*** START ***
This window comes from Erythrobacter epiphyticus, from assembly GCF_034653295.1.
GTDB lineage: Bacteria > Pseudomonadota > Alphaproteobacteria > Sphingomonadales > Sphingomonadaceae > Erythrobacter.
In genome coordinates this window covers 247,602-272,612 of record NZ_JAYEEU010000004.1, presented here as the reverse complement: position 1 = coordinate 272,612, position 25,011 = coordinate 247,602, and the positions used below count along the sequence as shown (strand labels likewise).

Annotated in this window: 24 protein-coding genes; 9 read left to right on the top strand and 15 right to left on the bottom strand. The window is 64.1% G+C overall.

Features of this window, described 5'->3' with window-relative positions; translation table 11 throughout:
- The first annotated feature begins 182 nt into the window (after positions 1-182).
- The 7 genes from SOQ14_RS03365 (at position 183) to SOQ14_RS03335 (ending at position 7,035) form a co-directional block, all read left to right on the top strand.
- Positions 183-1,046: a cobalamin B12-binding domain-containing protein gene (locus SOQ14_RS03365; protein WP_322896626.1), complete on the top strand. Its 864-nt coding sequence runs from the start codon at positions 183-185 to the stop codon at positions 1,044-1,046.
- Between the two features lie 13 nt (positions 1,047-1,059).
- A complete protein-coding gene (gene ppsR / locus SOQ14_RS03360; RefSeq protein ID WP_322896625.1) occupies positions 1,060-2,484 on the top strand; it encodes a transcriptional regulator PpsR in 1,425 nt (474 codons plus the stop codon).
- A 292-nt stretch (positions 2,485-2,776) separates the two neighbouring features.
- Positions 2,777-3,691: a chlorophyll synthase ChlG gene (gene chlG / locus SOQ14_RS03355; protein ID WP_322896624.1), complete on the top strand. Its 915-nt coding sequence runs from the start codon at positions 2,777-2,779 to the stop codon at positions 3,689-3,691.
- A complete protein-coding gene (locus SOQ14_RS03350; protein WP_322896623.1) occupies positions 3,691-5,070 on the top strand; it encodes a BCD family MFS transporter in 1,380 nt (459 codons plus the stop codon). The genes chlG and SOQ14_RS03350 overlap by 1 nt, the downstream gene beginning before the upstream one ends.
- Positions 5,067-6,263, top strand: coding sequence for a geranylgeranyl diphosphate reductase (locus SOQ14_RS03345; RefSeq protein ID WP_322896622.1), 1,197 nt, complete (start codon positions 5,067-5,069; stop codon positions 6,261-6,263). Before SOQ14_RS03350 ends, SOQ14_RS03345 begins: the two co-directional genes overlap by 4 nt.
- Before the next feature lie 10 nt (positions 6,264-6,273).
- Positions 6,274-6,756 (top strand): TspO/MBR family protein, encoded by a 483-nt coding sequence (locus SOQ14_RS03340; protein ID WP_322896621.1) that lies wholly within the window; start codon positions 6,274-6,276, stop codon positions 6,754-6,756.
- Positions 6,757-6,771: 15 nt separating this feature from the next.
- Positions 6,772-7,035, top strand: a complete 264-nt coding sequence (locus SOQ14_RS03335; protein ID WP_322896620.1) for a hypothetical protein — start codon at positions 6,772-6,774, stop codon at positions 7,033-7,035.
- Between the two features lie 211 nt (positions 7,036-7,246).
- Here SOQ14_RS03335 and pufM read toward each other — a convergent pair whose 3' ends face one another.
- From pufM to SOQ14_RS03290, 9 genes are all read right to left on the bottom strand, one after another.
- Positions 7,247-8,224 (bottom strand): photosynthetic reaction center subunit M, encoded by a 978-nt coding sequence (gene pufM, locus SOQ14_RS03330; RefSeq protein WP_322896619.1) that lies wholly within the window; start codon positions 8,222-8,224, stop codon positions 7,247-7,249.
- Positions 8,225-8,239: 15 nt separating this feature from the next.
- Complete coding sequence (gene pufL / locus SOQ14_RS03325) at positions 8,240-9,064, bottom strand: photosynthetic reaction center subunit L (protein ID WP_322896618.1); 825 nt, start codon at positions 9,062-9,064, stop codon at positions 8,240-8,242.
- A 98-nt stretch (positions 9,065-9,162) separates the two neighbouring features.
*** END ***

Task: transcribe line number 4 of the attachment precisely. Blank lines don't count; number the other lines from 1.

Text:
Annotated in this window: 24 protein-coding genes; 9 read left to right on the top strand and 15 right to left on the bottom strand. The window is 64.1% G+C overall.